No fights, no fuss - this is how political women do business
Published 17/10/2015 | 02:30
'Thank god you're not in black," quipped a black-clad Mary Lou McDonald to a pink-and-white-bedecked Joan Burton. Goodness, what was going on? There was serious potential for a good rumble at the breakfast event hosted by IBEC and Women for Election yesterday morning.
It could've descended into a bun fight (or a croissant fight at least), given the podium was awash with politicians of a particularly feisty persuasion - Joan, Mary Lou and Lucinda Creighton, plus Fianna Fáil's Mary White and Fine Gael's Catherine Noone, who'll both be scrapping for Dáil seats in two tough constituencies during the Whenever Election.
At the same post-Budget debate last year, Joan and Mary Lou clashed with gusto - as they are wont to do on a regular basis during Leaders' Questions every Thursday morning. But this year, there wasn't a provocative peep out of any of them. They didn't so much tangle, as politely beg to differ.
So what wrought such a change? Well, for a start, the Tánaiste opened proceedings with a five-minute speech, but was obliged to depart before the questions-and-answers session with the audience, removing the main government heavyweight (in the strictly political sense of the word) from the fray.
But it's more than that - there's been a noticeable flagging of feistiness among all the denizens of Leinster House in the latter half of this week. Everyone is suffering from a severe bout of No-Election Malaise.
For weeks on end, everyone was up to high doh over Enda doing a stealth run to the Park after what was clearly destined to be a voter-friendly Budget.
Posters were being printed, candidates feverishly added to tickets, rows and brouhahas were breaking out on the airwaves between potential election rivals.
The whole country could've been rattling at velocity towards hell in a handcart (again), and nobody would've paid a blind bit of notice. They were all crouched tensely in the starting blocks, waiting for the Taoiseach to fire the starting gun.
Except he didn't. And now the adrenaline has evaporated like the World Cup hopes of the French rugby team. There wasn't even a decent dust-up after the Budget.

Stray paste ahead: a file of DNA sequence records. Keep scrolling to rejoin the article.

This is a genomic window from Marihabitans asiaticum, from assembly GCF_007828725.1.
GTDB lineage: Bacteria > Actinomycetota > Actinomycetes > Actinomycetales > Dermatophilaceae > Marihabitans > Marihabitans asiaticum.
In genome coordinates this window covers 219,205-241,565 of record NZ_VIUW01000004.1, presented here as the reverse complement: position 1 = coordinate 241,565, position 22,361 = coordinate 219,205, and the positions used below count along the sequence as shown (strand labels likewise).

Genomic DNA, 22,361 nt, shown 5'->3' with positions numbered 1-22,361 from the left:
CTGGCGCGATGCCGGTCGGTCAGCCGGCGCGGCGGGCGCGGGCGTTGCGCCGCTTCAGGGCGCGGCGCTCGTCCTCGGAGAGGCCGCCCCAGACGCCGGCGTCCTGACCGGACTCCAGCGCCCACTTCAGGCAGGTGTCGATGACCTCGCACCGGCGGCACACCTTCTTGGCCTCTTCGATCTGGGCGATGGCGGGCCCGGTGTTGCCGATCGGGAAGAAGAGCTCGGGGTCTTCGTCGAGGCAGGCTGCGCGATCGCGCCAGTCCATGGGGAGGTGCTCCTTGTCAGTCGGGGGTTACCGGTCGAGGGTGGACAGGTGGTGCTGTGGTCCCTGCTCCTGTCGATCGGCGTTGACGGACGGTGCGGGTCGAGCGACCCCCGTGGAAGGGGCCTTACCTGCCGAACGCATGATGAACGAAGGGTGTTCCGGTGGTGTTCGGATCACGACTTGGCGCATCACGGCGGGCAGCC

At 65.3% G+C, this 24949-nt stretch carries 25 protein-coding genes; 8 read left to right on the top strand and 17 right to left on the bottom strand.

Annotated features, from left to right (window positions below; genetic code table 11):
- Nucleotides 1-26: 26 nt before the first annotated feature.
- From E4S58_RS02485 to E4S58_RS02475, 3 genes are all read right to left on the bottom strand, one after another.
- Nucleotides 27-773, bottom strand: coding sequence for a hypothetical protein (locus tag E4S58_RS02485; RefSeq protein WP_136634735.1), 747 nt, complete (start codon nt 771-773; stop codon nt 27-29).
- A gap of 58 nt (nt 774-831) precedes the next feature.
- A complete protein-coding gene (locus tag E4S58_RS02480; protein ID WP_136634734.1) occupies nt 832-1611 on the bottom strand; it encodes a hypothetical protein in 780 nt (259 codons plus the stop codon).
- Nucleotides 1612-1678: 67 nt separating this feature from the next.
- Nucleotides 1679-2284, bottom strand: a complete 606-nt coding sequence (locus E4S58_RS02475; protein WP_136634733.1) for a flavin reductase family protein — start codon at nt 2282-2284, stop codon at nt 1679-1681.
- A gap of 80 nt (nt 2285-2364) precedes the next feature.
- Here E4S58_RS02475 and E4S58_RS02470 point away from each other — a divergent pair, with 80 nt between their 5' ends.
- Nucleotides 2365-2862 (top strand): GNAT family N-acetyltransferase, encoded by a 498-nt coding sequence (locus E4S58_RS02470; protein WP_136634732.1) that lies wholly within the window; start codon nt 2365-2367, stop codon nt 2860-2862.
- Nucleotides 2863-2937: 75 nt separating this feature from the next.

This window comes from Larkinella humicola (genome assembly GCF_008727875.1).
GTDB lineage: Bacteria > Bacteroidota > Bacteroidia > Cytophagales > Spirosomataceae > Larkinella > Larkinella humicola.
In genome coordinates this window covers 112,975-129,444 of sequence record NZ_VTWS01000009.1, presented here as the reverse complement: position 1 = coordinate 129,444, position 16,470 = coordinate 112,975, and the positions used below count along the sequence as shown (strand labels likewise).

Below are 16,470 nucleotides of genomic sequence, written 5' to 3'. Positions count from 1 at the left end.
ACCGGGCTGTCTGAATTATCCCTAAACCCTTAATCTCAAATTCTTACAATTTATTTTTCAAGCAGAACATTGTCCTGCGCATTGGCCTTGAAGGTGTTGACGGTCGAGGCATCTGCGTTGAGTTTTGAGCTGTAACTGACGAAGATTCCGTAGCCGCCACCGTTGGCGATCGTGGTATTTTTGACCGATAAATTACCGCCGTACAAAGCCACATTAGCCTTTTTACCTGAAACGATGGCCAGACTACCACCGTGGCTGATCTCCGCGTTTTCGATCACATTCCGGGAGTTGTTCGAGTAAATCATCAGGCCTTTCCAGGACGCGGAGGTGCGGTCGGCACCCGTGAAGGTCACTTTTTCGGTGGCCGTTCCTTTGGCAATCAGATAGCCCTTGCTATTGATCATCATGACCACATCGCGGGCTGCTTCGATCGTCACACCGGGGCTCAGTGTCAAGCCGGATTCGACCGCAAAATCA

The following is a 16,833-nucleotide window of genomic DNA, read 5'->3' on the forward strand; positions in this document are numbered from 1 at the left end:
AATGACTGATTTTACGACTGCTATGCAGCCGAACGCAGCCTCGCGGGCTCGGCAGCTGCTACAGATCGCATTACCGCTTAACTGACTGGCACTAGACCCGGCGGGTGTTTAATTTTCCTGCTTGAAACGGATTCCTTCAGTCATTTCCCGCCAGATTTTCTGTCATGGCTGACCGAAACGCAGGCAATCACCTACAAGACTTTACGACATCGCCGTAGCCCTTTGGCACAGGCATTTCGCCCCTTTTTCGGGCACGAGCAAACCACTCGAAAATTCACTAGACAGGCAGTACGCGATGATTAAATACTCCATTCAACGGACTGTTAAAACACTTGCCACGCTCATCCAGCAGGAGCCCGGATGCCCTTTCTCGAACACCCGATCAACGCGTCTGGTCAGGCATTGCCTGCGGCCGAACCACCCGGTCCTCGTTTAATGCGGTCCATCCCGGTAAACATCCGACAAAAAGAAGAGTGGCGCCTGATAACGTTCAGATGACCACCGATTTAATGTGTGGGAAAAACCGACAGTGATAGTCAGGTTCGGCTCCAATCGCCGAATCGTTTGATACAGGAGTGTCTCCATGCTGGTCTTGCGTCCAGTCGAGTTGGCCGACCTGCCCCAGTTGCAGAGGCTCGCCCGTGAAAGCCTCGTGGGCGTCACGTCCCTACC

So now, political opponents have packed away their powder in order to keep it dry until Whenever. Thus the IBEC debate, moderated by the Irish Independent's legal editor Dearbhail McDonald, was a most civilised affair.
"It is very pleasant to see so many men in the audience," observed a jovial Joan at the start of her speech to the impressive attendance for early doors (8am) on a Friday.
But she still had one eye on the looming election, and made no bones about emphasising to her audience of businesspeople that the Budget had been "designed to get people back to work and help employers to expand".
She pointed out, "The reductions in USC will benefit every family in work. I've increased as well in the Budget child benefit by €5 - I make no apologies for retaining it as a universal payment. It's paid overwhelmingly to mothers."
With that family-friendly trumpet-blowing completed, and having received applause from the rest of her political sisters except Lucinda, the Tánaiste left - taking the media temporarily with her for a doorstep interview outside, which can't have pleased the following speaker, Mary Lou, one bit.
There were of course some differences of opinion - while the Renua leader was selling her party's 23pc flat tax proposal, arguing it was a "progressive" move, the Sinn Féin deputy leader was furiously shaking her head.
"There isn't anybody who doesn't pay tax, unless they're in a hermetically-sealed cellar somewhere living on thin air and fair play to them," reckoned Mary Lou, adding to some amusement: "I agree on one point only, probably, with Lucinda," before going on to take a dig at the flat tax idea.
"I haven't seen the figures, I assume they were costed by Eddie Hobbs."
Lucinda swiftly jumped in. "Actually they were tax experts," she retorted.
Mary White, Fianna Fáil's candidate in the new constituency of Dublin Rathdown, didn't pick a fight with any of her fellow panellists, but instead deplored what she regarded as the miserly Budget changes to inheritance tax.
Mindful perhaps of the leafiness of much of her south Dublin patch, she declared the threshold should be increased to €500,000, rather than the mere €280,000 granted in the Budget.
"This is a nasty, nasty stealth tax," she declared.
Naturally, Fine Gael's Catherine Noone defended the Budget.
"I believe it to have been a fair, even-handed budget," she argued (politely).
Either everyone was stricken with No-Election Malaise - or perhaps that's just how political women behave when the boy's club isn't around.